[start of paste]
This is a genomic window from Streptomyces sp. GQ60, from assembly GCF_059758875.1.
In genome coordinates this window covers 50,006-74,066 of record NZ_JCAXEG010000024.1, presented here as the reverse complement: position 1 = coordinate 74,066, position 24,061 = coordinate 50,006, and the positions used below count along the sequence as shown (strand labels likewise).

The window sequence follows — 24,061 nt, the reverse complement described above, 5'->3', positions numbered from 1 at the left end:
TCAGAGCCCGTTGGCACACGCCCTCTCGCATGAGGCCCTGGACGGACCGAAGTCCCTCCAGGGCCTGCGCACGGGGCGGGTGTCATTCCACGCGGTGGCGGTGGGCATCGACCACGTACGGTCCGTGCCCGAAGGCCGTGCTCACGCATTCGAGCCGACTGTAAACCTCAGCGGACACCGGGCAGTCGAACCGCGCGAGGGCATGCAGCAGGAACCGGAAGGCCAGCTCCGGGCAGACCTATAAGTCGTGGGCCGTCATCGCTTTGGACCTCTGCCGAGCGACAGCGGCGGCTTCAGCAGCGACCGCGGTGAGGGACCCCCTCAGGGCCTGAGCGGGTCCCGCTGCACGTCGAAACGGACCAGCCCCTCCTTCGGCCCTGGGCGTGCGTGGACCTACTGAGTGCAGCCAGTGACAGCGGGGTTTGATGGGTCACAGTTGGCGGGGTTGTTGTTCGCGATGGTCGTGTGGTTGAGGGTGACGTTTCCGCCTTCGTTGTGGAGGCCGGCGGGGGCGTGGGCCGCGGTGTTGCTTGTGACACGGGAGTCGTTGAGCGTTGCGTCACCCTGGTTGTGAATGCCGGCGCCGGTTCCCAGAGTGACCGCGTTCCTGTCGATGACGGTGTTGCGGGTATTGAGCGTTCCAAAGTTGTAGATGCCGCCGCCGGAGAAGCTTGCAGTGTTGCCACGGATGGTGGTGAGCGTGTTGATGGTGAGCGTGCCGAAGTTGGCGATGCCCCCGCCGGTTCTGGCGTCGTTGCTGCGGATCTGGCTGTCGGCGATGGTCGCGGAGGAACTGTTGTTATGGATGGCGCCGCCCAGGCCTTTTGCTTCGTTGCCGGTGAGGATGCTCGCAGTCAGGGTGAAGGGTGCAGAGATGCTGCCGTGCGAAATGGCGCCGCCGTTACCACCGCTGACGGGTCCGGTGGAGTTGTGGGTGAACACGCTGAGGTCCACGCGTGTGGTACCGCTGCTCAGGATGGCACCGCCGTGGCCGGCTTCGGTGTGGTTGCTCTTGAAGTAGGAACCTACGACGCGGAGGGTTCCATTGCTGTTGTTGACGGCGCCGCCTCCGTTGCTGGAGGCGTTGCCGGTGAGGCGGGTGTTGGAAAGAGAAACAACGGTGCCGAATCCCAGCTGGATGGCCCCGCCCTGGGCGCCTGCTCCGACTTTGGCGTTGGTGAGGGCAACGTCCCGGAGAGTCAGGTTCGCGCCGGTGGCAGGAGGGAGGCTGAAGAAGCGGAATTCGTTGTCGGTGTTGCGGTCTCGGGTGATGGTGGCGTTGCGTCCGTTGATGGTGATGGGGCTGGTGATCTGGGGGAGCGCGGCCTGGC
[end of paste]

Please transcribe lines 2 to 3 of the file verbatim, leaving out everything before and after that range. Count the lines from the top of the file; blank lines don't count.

In genome coordinates this window covers 50,006-74,066 of record NZ_JCAXEG010000024.1, presented here as the reverse complement: position 1 = coordinate 74,066, position 24,061 = coordinate 50,006, and the positions used below count along the sequence as shown (strand labels likewise).

The window sequence follows — 24,061 nt, the reverse complement described above, 5'->3', positions numbered from 1 at the left end: